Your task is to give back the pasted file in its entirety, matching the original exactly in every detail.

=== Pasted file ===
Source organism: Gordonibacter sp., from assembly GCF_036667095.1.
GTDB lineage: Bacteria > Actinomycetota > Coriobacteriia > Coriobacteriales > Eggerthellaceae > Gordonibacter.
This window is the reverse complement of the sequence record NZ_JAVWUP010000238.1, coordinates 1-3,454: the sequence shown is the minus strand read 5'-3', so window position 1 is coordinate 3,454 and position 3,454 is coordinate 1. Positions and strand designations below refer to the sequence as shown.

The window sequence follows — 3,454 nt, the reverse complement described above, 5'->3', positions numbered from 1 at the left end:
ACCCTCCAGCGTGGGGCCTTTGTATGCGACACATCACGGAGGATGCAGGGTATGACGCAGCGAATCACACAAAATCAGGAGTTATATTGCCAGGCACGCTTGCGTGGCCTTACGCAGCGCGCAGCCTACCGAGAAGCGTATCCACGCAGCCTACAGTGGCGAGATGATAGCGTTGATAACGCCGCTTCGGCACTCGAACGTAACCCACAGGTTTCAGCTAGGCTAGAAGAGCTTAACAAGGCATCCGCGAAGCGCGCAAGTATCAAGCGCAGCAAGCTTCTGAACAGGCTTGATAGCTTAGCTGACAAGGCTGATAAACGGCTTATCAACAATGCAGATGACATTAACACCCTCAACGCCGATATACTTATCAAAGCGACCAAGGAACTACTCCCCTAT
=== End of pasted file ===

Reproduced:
Source organism: Gordonibacter sp., from assembly GCF_036667095.1.
GTDB lineage: Bacteria > Actinomycetota > Coriobacteriia > Coriobacteriales > Eggerthellaceae > Gordonibacter.
This window is the reverse complement of the sequence record NZ_JAVWUP010000238.1, coordinates 1-3,454: the sequence shown is the minus strand read 5'-3', so window position 1 is coordinate 3,454 and position 3,454 is coordinate 1. Positions and strand designations below refer to the sequence as shown.

The window sequence follows — 3,454 nt, the reverse complement described above, 5'->3', positions numbered from 1 at the left end:
ACCCTCCAGCGTGGGGCCTTTGTATGCGACACATCACGGAGGATGCAGGGTATGACGCAGCGAATCACACAAAATCAGGAGTTATATTGCCAGGCACGCTTGCGTGGCCTTACGCAGCGCGCAGCCTACCGAGAAGCGTATCCACGCAGCCTACAGTGGCGAGATGATAGCGTTGATAACGCCGCTTCGGCACTCGAACGTAACCCACAGGTTTCAGCTAGGCTAGAAGAGCTTAACAAGGCATCCGCGAAGCGCGCAAGTATCAAGCGCAGCAAGCTTCTGAACAGGCTTGATAGCTTAGCTGACAAGGCTGATAAACGGCTTATCAACAATGCAGATGACATTAACACCCTCAACGCCGATATACTTATCAAAGCGACCAAGGAACTACTCCCCTAT